Shihan Paul Arel developed Jukido Jujutsu. This art was named in 1959. Jukido is a jujitsu system with an emphasis on self defense. Shihan Paul Arel’s legacy of three unifying principles to Martial arts; Kuzushi, Jushin and Shorinji are used in Jukido as they are used in his other art, Kokondo Karate.
In the first stages of Jukido there is an emphasis on self defense drills which allows the student to become familiar with Escapes, Throws, Blocks, Locks and Strikes. These drills eventually evolve into infinite applications liberating the Jukido student from having only one defense for a specific attack. These five facets also blend into a self defense style that is recommended for anyone needing a no-nonsense approach to self defense. Since Jukido utilizes the attacker’s strength against them this art is especially popular for the young. Classes begin for children at 5 or 6 years old and continue throughout adulthood.
Jukido instills confidence as Kaicho Howard (current Chief Instructor for Jukido) states when reflecting on his own history in Jujitsu, “Shihan always said rudeness is a weak person’s imitation of strength.” The biography of many of Jukido’s highest ranks includes being bullied as children. Jukido helped many youngsters develop the skills to become successful, confident and friendly adults.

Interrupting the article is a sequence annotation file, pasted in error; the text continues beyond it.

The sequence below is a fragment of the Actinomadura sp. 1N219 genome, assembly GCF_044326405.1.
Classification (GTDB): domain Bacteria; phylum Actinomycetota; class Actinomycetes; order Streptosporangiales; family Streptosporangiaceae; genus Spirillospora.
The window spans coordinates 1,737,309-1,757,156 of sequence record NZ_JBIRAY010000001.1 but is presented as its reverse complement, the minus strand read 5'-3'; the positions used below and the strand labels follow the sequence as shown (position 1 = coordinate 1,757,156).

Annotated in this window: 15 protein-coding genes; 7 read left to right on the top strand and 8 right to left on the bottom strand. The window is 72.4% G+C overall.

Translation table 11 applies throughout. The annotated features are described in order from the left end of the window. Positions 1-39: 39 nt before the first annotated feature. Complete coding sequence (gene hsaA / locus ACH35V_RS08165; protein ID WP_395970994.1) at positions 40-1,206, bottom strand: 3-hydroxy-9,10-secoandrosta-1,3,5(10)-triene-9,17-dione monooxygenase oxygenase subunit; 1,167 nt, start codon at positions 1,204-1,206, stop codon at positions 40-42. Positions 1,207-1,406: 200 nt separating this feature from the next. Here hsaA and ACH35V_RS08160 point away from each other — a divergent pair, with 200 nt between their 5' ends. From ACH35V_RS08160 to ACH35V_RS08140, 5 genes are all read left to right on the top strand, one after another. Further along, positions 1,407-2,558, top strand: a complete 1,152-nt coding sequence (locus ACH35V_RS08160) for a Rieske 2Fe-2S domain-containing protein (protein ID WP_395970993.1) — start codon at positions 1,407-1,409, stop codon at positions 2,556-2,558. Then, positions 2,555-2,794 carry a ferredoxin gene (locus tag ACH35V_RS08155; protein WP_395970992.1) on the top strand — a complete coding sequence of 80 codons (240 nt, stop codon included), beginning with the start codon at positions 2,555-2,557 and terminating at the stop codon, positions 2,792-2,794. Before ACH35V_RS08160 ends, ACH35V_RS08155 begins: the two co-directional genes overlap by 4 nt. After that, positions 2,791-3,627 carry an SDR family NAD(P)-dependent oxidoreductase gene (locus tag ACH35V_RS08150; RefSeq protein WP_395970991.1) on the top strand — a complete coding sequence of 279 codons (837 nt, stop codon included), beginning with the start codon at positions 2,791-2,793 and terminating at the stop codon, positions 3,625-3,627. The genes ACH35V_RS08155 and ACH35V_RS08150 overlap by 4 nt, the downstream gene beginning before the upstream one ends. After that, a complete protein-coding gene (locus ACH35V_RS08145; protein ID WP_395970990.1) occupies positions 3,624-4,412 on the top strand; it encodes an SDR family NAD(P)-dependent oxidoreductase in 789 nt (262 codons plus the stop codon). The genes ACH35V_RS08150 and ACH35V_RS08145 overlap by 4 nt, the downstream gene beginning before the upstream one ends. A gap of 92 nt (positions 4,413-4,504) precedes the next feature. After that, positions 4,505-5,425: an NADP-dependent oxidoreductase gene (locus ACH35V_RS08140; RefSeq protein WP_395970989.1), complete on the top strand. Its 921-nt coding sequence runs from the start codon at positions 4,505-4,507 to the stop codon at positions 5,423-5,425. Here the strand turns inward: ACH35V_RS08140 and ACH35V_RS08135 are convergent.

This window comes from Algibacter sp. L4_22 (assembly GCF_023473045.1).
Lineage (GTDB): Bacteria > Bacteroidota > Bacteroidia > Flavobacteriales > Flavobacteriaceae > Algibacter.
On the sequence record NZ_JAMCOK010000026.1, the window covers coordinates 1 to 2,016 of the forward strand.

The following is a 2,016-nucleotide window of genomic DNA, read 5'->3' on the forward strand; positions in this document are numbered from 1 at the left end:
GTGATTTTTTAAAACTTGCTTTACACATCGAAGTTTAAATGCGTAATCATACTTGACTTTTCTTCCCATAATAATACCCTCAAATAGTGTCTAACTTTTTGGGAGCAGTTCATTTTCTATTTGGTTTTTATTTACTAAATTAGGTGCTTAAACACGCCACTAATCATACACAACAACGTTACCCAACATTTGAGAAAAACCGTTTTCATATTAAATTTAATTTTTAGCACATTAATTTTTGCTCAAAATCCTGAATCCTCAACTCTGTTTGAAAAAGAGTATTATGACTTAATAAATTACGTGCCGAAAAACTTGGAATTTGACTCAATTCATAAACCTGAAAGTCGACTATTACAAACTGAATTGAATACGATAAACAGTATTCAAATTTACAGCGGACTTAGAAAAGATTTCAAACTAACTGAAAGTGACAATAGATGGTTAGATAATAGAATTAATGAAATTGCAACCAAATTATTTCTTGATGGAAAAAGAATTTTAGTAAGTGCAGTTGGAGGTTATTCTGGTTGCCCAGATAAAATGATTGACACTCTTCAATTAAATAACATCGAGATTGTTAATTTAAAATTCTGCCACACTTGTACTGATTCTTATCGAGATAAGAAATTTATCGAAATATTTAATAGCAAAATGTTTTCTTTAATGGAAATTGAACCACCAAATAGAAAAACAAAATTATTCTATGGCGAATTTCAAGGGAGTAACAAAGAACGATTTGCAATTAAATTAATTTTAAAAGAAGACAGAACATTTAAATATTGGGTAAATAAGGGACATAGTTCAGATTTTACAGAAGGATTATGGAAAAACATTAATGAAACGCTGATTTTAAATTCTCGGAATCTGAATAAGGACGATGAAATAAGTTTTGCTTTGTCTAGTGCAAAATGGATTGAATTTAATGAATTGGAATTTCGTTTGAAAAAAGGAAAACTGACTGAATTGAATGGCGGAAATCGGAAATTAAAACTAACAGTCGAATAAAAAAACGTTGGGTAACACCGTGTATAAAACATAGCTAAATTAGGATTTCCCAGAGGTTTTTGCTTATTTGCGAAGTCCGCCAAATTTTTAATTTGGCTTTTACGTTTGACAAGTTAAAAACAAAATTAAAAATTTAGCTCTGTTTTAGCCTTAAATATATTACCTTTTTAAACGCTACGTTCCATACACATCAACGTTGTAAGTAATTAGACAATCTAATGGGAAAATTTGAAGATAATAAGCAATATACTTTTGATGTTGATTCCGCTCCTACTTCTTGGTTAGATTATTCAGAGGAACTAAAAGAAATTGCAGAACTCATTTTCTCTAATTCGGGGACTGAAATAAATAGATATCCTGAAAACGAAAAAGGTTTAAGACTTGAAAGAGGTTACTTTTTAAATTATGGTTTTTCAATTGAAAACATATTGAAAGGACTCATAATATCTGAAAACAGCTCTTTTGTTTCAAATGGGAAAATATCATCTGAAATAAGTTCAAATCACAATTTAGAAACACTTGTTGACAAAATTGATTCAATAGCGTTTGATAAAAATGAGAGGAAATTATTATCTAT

Jukido is guided by the seven codes of Bushido
These codes govern the ethics of all self defense situations. What is the appropriate response to an attacker’s aggression? The answer lies in a series of “what If” questions and drills. A good martial artist behaves responsibly. This concept is taught in Jukido regardless of the age of the participants and the variety of the attack. This ethical concern allows the student to have the needed compass and courage to navigate the schoolyard, the boardroom or the back alley.
Jukido is versatile, effective and appropriate self defense for everyone.